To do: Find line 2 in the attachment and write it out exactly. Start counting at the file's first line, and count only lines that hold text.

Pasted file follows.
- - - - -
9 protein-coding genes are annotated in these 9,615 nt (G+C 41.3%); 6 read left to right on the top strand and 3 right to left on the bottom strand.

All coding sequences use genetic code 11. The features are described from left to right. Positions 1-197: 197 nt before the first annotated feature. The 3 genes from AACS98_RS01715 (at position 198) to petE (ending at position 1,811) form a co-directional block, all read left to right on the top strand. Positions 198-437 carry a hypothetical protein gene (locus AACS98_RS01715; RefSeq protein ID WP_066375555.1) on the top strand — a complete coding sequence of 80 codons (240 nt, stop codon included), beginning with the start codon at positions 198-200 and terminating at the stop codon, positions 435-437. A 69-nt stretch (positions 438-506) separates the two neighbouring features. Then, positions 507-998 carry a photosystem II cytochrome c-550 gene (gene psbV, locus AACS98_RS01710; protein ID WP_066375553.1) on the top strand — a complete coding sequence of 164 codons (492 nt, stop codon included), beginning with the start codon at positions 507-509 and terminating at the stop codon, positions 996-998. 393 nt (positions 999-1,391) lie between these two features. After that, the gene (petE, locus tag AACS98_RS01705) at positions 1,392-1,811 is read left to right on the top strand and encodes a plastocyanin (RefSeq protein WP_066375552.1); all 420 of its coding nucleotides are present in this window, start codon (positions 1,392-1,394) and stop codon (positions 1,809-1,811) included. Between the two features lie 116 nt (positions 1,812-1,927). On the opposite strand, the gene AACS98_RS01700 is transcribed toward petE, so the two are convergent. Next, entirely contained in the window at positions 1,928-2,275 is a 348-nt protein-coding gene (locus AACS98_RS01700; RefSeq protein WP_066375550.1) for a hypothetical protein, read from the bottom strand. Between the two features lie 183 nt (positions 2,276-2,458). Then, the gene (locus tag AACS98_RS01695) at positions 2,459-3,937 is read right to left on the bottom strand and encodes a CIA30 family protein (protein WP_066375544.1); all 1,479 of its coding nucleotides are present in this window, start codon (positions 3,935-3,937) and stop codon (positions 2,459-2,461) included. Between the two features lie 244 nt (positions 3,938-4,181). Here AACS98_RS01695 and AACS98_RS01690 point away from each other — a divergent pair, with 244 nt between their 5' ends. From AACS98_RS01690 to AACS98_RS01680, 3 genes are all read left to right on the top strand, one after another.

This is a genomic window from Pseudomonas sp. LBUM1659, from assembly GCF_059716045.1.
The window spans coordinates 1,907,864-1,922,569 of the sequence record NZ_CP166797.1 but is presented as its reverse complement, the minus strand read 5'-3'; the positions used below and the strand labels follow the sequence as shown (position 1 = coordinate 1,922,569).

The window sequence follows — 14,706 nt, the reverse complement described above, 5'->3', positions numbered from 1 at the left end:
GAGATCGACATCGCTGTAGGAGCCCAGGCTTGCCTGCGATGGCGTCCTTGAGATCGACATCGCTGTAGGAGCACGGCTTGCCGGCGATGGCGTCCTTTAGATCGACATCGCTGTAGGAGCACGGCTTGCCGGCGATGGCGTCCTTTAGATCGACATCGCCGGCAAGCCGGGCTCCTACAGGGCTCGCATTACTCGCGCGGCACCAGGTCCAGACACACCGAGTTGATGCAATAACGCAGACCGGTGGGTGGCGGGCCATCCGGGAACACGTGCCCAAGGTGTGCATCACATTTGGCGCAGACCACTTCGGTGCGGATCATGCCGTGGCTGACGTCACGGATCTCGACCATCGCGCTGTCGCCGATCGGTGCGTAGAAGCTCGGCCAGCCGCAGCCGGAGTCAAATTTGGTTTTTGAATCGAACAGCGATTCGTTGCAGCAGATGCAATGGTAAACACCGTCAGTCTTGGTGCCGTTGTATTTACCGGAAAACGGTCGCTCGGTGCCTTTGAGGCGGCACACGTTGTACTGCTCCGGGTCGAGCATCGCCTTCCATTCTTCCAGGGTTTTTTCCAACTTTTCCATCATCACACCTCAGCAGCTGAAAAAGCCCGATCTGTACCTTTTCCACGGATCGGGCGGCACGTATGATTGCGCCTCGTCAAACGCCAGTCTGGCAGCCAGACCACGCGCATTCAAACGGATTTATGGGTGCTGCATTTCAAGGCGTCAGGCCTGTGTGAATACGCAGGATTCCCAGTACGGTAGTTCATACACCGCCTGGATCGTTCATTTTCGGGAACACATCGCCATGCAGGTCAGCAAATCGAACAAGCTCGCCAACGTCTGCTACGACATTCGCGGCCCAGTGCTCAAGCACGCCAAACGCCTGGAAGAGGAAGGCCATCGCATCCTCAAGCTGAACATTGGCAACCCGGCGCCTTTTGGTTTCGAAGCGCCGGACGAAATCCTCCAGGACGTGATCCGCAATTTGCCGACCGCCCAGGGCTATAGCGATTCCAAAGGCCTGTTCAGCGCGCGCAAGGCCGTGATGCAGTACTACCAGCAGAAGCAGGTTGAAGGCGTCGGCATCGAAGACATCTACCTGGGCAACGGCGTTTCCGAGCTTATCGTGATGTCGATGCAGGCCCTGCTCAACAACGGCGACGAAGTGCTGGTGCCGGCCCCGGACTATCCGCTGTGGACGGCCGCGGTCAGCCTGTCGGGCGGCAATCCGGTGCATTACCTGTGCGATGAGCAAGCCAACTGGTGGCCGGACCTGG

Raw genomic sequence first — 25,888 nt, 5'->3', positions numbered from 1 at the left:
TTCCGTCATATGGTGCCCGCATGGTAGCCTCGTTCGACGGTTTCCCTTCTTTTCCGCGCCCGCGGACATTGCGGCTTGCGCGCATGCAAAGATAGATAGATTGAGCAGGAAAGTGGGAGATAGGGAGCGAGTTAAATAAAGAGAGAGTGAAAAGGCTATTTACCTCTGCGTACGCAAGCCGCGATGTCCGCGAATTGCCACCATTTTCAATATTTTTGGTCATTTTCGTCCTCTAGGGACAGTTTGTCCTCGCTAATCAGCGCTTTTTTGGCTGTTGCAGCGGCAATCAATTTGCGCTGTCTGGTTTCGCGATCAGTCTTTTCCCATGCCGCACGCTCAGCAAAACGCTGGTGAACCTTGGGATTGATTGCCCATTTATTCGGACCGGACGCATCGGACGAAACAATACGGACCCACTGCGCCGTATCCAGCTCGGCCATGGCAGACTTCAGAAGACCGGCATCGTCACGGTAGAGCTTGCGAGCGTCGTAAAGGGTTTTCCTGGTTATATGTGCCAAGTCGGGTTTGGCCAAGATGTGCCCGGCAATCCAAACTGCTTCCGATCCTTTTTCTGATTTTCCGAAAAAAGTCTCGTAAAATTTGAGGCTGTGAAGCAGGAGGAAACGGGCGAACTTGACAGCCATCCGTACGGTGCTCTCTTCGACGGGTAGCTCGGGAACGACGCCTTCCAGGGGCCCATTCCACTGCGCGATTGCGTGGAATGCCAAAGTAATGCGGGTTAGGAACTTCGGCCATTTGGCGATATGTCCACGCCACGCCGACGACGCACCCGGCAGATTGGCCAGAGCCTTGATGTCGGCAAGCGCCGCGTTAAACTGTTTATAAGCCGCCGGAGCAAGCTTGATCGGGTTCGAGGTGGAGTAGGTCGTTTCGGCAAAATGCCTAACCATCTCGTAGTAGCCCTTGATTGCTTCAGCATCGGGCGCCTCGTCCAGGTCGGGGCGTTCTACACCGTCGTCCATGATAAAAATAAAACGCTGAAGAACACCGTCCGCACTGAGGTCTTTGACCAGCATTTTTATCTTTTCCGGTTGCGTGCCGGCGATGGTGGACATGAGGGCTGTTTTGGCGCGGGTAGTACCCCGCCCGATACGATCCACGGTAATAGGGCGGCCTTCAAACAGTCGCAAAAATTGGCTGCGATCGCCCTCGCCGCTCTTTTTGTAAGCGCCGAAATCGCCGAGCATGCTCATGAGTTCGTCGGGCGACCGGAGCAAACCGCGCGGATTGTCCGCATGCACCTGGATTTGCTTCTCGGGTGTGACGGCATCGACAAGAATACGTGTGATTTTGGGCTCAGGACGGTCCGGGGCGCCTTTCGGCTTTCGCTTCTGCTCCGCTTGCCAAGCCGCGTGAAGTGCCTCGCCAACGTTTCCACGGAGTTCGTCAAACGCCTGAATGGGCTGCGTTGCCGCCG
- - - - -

All coding sequences use genetic code 11. The features are described from left to right. Positions 1-197: 197 nt before the first annotated feature. The 3 genes from AACS98_RS01715 (at position 198) to petE (ending at position 1,811) form a co-directional block, all read left to right on the top strand. Positions 198-437 carry a hypothetical protein gene (locus AACS98_RS01715; RefSeq protein ID WP_066375555.1) on the top strand — a complete coding sequence of 80 codons (240 nt, stop codon included), beginning with the start codon at positions 198-200 and terminating at the stop codon, positions 435-437. A 69-nt stretch (positions 438-506) separates the two neighbouring features. Then, positions 507-998 carry a photosystem II cytochrome c-550 gene (gene psbV, locus AACS98_RS01710; protein ID WP_066375553.1) on the top strand — a complete coding sequence of 164 codons (492 nt, stop codon included), beginning with the start codon at positions 507-509 and terminating at the stop codon, positions 996-998. 393 nt (positions 999-1,391) lie between these two features. After that, the gene (petE, locus tag AACS98_RS01705) at positions 1,392-1,811 is read left to right on the top strand and encodes a plastocyanin (RefSeq protein WP_066375552.1); all 420 of its coding nucleotides are present in this window, start codon (positions 1,392-1,394) and stop codon (positions 1,809-1,811) included. Between the two features lie 116 nt (positions 1,812-1,927). On the opposite strand, the gene AACS98_RS01700 is transcribed toward petE, so the two are convergent. Next, entirely contained in the window at positions 1,928-2,275 is a 348-nt protein-coding gene (locus AACS98_RS01700; RefSeq protein WP_066375550.1) for a hypothetical protein, read from the bottom strand. Between the two features lie 183 nt (positions 2,276-2,458). Then, the gene (locus tag AACS98_RS01695) at positions 2,459-3,937 is read right to left on the bottom strand and encodes a CIA30 family protein (protein WP_066375544.1); all 1,479 of its coding nucleotides are present in this window, start codon (positions 3,935-3,937) and stop codon (positions 2,459-2,461) included. Between the two features lie 244 nt (positions 3,938-4,181). Here AACS98_RS01695 and AACS98_RS01690 point away from each other — a divergent pair, with 244 nt between their 5' ends. From AACS98_RS01690 to AACS98_RS01680, 3 genes are all read left to right on the top strand, one after another.